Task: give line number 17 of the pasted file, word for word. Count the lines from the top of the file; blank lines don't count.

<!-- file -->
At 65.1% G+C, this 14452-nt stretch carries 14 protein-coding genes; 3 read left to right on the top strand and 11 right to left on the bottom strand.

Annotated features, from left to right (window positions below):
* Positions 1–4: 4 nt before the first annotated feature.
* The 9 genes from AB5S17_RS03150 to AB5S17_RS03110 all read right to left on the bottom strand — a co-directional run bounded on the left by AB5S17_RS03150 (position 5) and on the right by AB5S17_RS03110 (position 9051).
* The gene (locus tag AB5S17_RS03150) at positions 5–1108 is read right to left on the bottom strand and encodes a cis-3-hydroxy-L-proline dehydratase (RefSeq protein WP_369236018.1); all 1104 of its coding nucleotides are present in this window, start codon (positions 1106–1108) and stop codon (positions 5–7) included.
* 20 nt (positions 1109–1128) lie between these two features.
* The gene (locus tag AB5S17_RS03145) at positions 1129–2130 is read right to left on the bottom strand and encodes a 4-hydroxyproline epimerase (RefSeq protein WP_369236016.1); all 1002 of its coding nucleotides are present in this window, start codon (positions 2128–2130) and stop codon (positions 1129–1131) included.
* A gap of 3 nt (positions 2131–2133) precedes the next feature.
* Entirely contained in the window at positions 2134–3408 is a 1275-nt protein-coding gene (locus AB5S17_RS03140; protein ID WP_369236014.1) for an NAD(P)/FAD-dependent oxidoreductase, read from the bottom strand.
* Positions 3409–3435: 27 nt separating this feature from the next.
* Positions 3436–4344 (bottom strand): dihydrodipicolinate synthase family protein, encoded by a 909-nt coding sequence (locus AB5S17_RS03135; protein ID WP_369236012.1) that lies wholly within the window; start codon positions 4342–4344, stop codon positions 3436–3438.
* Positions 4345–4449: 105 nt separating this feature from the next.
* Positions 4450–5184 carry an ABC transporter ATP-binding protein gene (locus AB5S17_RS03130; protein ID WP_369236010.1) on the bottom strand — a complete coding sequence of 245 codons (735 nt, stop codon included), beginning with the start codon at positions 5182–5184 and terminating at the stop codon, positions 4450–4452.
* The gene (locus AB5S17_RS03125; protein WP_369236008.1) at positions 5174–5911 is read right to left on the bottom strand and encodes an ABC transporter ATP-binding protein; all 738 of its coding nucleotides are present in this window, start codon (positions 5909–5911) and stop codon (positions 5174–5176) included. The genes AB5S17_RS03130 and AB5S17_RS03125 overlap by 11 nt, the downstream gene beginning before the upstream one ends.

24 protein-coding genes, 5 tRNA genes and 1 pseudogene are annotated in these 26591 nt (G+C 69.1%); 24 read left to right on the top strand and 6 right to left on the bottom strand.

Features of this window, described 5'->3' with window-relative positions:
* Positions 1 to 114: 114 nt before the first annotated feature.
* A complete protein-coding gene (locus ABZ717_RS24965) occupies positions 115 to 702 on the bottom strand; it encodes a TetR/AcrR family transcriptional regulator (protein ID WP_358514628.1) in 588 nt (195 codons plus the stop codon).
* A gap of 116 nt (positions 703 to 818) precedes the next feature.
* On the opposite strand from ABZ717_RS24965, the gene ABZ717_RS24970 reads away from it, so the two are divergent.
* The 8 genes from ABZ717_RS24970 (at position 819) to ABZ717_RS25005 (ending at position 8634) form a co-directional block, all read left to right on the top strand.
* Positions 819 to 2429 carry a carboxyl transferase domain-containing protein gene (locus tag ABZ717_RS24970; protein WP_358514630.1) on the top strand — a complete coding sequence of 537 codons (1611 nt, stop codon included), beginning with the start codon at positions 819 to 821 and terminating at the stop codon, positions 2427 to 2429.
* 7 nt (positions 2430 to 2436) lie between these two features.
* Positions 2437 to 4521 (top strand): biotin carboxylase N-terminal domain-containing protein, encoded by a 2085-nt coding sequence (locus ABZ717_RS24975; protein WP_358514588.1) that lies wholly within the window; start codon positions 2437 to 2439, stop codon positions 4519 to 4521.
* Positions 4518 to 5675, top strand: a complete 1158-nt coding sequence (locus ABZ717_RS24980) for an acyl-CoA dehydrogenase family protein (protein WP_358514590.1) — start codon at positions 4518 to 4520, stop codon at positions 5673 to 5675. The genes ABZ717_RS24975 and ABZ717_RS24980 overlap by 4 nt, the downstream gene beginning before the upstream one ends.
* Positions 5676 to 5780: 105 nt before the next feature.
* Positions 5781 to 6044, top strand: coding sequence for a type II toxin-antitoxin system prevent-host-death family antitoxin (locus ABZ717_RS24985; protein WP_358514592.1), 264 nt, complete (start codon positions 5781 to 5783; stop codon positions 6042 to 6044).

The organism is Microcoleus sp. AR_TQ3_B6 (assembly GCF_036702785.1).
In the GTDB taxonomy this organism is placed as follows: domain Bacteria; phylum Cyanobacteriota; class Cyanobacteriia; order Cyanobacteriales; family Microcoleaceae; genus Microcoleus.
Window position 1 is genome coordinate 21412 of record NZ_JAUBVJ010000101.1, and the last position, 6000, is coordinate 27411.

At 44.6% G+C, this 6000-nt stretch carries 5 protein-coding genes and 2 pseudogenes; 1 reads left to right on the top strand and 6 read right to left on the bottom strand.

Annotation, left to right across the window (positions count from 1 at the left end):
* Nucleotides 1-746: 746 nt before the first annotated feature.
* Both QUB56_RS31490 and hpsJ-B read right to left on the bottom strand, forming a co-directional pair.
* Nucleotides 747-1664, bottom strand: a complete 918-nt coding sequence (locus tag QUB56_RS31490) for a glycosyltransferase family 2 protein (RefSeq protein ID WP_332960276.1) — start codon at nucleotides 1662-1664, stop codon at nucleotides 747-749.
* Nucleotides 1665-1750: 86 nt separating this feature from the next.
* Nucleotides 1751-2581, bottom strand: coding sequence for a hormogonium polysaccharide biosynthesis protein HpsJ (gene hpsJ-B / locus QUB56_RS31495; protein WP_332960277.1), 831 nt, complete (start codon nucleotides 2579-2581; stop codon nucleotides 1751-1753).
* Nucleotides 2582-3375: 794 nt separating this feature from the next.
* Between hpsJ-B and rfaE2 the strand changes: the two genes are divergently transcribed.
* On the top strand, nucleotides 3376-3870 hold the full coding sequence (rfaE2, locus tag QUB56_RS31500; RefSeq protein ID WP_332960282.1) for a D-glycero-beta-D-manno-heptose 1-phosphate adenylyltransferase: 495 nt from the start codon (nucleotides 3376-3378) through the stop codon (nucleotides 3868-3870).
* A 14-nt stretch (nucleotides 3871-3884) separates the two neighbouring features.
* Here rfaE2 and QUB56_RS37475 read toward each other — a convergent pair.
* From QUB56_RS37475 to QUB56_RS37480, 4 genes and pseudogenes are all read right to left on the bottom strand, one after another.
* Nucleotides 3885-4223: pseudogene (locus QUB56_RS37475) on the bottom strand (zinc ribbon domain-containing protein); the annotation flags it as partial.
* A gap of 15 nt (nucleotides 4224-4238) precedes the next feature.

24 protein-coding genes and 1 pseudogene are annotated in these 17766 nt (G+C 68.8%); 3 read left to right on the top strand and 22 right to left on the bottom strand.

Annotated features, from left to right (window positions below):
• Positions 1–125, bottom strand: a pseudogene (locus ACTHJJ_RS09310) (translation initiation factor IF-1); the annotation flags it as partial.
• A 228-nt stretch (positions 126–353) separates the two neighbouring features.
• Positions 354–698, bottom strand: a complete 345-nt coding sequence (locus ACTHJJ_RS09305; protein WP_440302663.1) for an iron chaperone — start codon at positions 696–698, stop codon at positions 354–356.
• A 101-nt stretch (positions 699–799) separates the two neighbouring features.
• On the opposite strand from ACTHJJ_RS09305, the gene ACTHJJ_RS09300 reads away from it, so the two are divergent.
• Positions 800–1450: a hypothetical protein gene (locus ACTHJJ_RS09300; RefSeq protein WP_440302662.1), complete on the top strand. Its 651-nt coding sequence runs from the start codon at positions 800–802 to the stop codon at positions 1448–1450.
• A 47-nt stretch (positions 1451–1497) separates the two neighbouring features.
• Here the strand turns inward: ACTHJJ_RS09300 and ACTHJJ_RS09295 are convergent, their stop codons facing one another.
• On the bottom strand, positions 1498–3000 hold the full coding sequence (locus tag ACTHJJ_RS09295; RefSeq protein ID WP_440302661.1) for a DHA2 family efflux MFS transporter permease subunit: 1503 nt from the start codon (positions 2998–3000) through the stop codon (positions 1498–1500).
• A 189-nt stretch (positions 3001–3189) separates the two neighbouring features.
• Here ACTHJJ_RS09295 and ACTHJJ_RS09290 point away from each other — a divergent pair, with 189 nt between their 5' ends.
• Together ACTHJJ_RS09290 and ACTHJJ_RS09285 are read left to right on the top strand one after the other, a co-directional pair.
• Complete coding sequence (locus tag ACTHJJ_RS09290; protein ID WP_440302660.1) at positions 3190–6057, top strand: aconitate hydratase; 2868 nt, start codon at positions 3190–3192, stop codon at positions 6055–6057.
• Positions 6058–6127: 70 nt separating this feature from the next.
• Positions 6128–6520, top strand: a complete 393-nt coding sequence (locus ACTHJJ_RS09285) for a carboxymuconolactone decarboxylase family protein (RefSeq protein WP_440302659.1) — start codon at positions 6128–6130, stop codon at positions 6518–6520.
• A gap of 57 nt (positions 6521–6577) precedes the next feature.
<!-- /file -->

* Positions 1 to 114: 114 nt before the first annotated feature.